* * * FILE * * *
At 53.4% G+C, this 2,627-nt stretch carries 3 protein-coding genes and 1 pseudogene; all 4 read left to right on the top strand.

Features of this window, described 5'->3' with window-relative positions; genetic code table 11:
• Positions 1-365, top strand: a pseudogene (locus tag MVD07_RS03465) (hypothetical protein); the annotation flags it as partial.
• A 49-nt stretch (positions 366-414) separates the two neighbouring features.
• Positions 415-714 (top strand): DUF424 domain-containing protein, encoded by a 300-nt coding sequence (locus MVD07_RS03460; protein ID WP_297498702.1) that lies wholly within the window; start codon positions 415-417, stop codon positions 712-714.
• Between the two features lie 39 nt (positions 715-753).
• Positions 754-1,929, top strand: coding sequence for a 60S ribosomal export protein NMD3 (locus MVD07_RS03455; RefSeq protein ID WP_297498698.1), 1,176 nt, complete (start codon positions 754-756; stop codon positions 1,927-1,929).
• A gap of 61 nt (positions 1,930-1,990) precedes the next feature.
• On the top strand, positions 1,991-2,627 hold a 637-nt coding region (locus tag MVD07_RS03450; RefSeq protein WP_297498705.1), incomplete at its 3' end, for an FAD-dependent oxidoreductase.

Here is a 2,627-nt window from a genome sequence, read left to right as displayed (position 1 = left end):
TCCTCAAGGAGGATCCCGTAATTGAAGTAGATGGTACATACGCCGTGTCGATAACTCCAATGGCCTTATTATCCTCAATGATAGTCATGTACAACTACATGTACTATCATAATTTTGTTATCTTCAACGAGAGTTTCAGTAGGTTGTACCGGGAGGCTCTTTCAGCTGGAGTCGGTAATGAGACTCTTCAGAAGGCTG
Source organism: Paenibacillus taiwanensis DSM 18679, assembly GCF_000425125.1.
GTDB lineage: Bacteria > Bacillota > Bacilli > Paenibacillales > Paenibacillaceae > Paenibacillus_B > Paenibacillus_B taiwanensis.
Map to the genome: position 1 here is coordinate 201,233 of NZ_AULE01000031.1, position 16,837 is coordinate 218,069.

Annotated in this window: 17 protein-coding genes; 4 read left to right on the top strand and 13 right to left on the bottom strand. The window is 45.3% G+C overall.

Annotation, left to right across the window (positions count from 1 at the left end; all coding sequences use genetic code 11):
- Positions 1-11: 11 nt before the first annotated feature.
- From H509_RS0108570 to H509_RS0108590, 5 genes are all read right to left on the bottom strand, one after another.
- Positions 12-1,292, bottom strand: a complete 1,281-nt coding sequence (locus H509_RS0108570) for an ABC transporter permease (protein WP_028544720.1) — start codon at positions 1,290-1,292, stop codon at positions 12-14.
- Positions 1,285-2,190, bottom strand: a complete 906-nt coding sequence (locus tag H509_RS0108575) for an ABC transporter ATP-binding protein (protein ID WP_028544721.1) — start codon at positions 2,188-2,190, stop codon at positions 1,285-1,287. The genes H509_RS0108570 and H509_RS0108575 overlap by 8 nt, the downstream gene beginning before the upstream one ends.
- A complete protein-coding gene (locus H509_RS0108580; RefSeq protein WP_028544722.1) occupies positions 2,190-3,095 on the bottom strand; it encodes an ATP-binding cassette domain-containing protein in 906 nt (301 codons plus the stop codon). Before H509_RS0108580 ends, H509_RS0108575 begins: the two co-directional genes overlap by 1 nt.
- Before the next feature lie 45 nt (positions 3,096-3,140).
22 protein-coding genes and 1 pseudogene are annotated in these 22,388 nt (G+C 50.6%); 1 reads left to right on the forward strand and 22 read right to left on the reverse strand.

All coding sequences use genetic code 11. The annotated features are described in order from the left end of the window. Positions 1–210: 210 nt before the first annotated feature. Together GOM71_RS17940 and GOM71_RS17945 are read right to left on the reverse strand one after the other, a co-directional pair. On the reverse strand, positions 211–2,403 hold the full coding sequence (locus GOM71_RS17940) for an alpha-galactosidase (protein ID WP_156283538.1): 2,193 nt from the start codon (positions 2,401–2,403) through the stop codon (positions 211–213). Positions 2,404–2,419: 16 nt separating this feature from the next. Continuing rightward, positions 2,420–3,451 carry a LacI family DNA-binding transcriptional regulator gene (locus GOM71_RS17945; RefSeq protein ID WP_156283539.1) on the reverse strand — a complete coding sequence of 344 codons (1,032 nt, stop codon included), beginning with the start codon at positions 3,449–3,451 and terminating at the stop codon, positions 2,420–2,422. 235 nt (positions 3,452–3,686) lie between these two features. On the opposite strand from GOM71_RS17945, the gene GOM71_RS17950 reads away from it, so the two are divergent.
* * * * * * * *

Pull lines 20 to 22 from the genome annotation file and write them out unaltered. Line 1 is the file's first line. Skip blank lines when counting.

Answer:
- Positions 1,285-2,190, bottom strand: a complete 906-nt coding sequence (locus tag H509_RS0108575) for an ABC transporter ATP-binding protein (protein ID WP_028544721.1) — start codon at positions 2,188-2,190, stop codon at positions 1,285-1,287. The genes H509_RS0108570 and H509_RS0108575 overlap by 8 nt, the downstream gene beginning before the upstream one ends.
- A complete protein-coding gene (locus H509_RS0108580; RefSeq protein WP_028544722.1) occupies positions 2,190-3,095 on the bottom strand; it encodes an ATP-binding cassette domain-containing protein in 906 nt (301 codons plus the stop codon). Before H509_RS0108580 ends, H509_RS0108575 begins: the two co-directional genes overlap by 1 nt.
- Before the next feature lie 45 nt (positions 3,096-3,140).